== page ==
In assessing justification where discrimination arising from disability is concerned, it’s the balance between the employer’s needs and the discriminatory impact on the employee that is relevant, not the process by which the employer settled on the unfavourable treatment.
A lawyer’s statement in a radio interview that he’d never recruit a homosexual person for his firm was covered by the EU Equal Treatment Directive, even if no recruitment procedure was in existence at the time such a statement was made.
For a one-off act to amount to a ‘provision, criterion or practice’ in a discrimination claim, there must be some indication of consistency in how similar cases are generally treated or how they would be treated in the future.
In a disability discrimination claim the existence of a disability must be established at the date of each discriminatory act upon which a claimant relies.
Ethical veganism’ can be a ‘philosophical belief’ and therefore protected in law.
Where someone has been dismissed and then subsequently reinstated, this does not prevent them from subsequently bringing a detriment claim under the Equality Act.
Lying about the reason for dismissal and later amending one’s defence to include the true reason is likely to shift the burden of proof in a discrimination case.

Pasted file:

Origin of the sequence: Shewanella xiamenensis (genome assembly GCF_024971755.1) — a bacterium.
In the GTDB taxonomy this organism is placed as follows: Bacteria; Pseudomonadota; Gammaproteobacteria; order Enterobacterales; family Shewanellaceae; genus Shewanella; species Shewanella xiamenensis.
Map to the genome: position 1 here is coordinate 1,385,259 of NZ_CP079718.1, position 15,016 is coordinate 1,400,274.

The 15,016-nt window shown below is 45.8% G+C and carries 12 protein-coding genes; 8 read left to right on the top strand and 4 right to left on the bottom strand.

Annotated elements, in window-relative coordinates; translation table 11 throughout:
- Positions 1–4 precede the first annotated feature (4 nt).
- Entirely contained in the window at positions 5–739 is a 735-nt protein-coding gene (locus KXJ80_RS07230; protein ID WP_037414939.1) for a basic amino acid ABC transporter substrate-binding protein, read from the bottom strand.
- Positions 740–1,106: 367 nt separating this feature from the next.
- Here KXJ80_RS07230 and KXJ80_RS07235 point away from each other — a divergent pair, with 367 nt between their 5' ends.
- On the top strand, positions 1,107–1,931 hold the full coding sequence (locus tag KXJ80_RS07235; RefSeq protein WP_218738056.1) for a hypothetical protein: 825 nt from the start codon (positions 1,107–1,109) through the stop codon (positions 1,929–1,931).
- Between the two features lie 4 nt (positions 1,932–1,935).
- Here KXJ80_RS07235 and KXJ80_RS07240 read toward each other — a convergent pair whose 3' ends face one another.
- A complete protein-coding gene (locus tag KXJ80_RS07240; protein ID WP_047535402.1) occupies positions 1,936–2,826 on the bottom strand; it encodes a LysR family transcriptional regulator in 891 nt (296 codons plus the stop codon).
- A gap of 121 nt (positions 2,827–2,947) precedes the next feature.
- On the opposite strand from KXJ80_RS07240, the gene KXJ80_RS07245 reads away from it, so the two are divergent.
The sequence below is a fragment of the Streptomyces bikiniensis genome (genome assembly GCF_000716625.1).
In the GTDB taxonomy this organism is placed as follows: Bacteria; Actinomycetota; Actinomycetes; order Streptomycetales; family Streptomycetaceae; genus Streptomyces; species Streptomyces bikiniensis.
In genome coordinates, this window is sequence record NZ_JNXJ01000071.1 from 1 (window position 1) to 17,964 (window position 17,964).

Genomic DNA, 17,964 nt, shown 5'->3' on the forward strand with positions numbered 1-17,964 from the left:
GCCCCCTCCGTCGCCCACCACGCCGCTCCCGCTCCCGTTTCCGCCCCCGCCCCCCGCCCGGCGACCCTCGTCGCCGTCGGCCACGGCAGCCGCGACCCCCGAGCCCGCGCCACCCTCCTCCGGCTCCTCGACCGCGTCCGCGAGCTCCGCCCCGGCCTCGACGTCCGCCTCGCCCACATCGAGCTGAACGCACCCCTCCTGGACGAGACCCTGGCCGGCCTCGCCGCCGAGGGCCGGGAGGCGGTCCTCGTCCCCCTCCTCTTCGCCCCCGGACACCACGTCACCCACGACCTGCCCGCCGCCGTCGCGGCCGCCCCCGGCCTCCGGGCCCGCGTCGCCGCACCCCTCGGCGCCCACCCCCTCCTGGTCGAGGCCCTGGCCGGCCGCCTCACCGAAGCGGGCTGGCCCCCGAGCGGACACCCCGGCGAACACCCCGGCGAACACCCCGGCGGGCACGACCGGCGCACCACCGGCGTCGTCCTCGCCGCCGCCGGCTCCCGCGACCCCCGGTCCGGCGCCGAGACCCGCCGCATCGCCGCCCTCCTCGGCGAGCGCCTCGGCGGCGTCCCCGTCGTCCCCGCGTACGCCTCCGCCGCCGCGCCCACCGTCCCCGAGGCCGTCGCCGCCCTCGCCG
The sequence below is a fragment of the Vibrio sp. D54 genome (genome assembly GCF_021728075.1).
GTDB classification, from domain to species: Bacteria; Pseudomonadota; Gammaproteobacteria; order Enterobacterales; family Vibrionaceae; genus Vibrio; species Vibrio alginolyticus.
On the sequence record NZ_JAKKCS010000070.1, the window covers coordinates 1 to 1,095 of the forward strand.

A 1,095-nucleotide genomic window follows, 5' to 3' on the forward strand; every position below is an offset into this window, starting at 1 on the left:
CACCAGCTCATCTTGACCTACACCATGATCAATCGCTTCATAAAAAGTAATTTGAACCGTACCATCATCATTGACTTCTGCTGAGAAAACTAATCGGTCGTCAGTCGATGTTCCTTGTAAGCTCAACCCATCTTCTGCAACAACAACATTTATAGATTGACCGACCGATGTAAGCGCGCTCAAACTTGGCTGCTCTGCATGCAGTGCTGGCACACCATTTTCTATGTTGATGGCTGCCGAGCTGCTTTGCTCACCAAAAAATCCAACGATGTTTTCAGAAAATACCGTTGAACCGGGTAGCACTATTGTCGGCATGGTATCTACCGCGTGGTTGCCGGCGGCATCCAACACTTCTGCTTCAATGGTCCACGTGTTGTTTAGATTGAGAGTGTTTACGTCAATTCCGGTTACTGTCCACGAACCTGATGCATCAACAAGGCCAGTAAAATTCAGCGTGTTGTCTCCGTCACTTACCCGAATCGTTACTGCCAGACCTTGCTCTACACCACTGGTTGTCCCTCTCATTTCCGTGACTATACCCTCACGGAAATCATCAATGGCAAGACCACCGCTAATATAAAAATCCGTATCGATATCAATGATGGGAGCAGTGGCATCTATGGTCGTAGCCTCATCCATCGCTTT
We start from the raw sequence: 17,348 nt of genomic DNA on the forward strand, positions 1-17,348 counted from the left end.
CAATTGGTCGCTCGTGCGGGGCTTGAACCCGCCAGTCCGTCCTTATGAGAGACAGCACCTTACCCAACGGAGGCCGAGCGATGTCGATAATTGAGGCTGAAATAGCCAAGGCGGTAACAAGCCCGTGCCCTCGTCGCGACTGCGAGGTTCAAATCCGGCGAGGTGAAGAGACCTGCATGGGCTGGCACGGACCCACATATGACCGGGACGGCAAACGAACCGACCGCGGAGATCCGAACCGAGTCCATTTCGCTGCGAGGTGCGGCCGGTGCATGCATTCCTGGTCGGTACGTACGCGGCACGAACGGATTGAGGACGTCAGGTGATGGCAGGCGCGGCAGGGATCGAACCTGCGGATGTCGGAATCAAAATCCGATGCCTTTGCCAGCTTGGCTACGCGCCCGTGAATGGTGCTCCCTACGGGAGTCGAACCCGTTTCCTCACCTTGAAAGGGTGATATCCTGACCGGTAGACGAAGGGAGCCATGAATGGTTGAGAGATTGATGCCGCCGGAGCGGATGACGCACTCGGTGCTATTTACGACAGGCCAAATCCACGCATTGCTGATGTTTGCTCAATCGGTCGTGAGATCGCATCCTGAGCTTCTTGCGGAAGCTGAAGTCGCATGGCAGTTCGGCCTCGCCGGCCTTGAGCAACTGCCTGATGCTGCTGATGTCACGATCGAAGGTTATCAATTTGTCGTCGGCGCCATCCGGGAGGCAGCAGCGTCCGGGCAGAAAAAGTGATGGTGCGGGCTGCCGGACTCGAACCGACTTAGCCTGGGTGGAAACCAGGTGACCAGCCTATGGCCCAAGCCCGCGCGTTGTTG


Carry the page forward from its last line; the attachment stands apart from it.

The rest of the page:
An employer did not discriminate when it dismissed an employee who refused to sign a copyright agreement because she held a ‘philosophical belief’ that she should own the rights to her work.
Vegetarianism is a ‘lifestyle choice’ and, as such, not a belief which qualifies for protection under the Equality Act.
Whether an adverse effect is ‘long term’ must be judged at the time of the discriminatory act and is not something to be determined with hindsight.
An employer did not have constructive knowledge of an employee’s disability where the employee hid her disability and would have continued to hide it on further inquiry.
The posting of a racially offensive image via a personal Facebook account was not done ‘in the course of employment’ and was therefore not an action for which the employer could be vicariously liable.
A police officer, who was turned down for a transfer because her hearing loss was marginally below the medical standard for police recruitment, had suffered direct discrimination because of a perceived disability.
An employer had not simply ‘rubber-stamped’ an occupational health report where the report dealt with the issue of disability in detail and there was no other evidence on which the employer could rely.
Continuing with tribunal proceedings is as much a protected act as bringing proceedings in the first place.
The Equality Act 2010 excludes an impairment of vision where ‘in the person's case, correctable by spectacles or contact lenses or in such other ways as may be prescribed’. ‘Correctable’ is a practical question which must consider not only whether the impairment was corrected but whether there are unacceptable adverse consequences.
A tribunal has made a 25% uplift to an employee’s award following her former employer’s failure to deal with a post-termination grievance.
An employer’s decision to withdraw the offer of an overseas posting to a severely disabled employee because of its medical concerns was not disability discrimination.
Knowledge of an employee’s disability could have been acquired during an appeal against dismissal.
The adverse treatment of a gay head teacher amounted to constructive dismissal and sexual orientation discrimination.
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